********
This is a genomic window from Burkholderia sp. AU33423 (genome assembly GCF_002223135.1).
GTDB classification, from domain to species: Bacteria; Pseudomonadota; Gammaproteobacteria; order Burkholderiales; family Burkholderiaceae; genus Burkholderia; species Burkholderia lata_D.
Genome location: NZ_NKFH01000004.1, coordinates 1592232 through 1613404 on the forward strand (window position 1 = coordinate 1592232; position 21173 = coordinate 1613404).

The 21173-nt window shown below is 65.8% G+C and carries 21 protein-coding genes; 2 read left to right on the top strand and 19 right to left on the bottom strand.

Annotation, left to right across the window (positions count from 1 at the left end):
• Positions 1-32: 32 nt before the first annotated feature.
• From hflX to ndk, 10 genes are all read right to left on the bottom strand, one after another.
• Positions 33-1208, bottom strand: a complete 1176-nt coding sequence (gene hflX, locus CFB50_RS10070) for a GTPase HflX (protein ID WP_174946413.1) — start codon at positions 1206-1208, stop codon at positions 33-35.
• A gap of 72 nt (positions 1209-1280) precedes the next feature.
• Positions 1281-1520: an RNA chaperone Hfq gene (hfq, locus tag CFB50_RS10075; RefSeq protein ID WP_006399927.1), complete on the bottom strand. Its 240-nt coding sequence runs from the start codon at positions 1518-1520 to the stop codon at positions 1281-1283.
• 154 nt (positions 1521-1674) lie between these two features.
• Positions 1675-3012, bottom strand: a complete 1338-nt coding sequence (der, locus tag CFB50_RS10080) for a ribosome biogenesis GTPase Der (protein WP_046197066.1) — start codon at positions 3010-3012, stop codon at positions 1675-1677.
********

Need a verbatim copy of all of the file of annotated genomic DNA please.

This is a genomic window from Burkholderia sp. AU33423 (genome assembly GCF_002223135.1).
GTDB classification, from domain to species: Bacteria; Pseudomonadota; Gammaproteobacteria; order Burkholderiales; family Burkholderiaceae; genus Burkholderia; species Burkholderia lata_D.
Genome location: NZ_NKFH01000004.1, coordinates 1592232 through 1613404 on the forward strand (window position 1 = coordinate 1592232; position 21173 = coordinate 1613404).

The 21173-nt window shown below is 65.8% G+C and carries 21 protein-coding genes; 2 read left to right on the top strand and 19 right to left on the bottom strand.

Annotation, left to right across the window (positions count from 1 at the left end):
• Positions 1-32: 32 nt before the first annotated feature.
• From hflX to ndk, 10 genes are all read right to left on the bottom strand, one after another.
• Positions 33-1208, bottom strand: a complete 1176-nt coding sequence (gene hflX, locus CFB50_RS10070) for a GTPase HflX (protein ID WP_174946413.1) — start codon at positions 1206-1208, stop codon at positions 33-35.
• A gap of 72 nt (positions 1209-1280) precedes the next feature.
• Positions 1281-1520: an RNA chaperone Hfq gene (hfq, locus tag CFB50_RS10075; RefSeq protein ID WP_006399927.1), complete on the bottom strand. Its 240-nt coding sequence runs from the start codon at positions 1518-1520 to the stop codon at positions 1281-1283.
• 154 nt (positions 1521-1674) lie between these two features.
• Positions 1675-3012, bottom strand: a complete 1338-nt coding sequence (der, locus tag CFB50_RS10080) for a ribosome biogenesis GTPase Der (protein WP_046197066.1) — start codon at positions 3010-3012, stop codon at positions 1675-1677.